by John Tarpley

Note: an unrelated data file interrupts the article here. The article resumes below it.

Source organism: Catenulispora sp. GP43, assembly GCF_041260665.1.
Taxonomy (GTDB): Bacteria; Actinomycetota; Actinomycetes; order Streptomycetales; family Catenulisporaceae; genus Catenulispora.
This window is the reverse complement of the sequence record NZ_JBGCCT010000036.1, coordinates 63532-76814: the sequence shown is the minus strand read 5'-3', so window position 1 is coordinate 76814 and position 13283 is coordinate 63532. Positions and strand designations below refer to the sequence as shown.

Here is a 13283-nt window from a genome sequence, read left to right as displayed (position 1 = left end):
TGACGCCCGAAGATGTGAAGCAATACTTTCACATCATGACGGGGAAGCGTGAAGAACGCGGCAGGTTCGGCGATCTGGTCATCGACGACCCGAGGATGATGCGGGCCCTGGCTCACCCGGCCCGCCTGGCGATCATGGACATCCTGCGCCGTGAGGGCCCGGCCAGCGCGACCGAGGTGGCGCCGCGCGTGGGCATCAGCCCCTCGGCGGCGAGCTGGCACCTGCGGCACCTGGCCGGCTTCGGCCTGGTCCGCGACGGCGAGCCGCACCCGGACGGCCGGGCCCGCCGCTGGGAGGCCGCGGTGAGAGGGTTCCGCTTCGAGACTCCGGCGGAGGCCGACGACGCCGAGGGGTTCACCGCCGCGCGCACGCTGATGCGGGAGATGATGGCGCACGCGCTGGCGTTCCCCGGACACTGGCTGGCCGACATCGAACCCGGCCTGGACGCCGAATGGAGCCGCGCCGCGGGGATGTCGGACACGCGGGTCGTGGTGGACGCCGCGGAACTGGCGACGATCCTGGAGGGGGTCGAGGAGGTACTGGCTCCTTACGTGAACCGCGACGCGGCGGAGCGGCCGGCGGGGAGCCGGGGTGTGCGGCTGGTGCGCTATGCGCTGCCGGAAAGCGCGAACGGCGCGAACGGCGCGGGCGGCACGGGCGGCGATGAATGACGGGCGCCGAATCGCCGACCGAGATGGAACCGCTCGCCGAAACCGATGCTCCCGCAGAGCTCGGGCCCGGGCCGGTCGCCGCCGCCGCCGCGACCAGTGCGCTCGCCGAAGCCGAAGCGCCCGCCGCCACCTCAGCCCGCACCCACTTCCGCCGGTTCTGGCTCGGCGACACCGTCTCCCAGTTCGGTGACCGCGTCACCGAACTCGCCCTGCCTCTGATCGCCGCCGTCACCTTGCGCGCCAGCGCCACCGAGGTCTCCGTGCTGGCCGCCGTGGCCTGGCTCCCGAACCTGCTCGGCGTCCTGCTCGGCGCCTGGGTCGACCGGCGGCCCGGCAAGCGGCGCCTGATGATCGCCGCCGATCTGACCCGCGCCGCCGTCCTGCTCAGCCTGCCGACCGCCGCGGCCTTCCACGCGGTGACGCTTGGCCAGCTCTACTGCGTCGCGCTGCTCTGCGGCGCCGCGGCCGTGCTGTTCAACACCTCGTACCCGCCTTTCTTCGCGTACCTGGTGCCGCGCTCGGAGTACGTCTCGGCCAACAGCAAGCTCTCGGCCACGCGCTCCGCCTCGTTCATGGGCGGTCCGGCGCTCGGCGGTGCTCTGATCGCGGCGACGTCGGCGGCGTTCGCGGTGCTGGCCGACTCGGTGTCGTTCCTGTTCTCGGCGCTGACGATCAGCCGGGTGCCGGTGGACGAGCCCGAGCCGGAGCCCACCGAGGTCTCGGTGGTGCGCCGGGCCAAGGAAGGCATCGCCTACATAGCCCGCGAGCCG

Fifty-one years after his death, eccentric Heber Springs photographer Michael Disfarmer (left) has managed to achieve a considerable place in the spotlight. He was the topic of an award-winning 2009 album by Bill Frisell, titled, yep, "Disfarmer"; inspired a full-length piece of Samuel Beckett-like puppet theater in New York called, again, "Disfarmer"; and had his iconic self-portrait nationally broadcast during the 2008 Academy Awards when the Coen brothers needed a photograph during the "Best Editing" nomination for their pseudonym, "Roderick Jaynes." Now, the late folk iconoclast is the subject of another ode to his legacy, this time in — you guessed it — "Disfarmer," a new play from local columnist, playwright (and frequent Times contributor) Werner Trieschmann. The production bounces from decade to decade from the portraitist's career in the '30s and '40s to just last decade, when two New York City galleries rolled into town in a frenzied race to find as many original prints as possible by the newly en vogue photographer. This reading of the play launches Hendrix's 2010-11 Public Events series and is followed by an audience and cast discussion.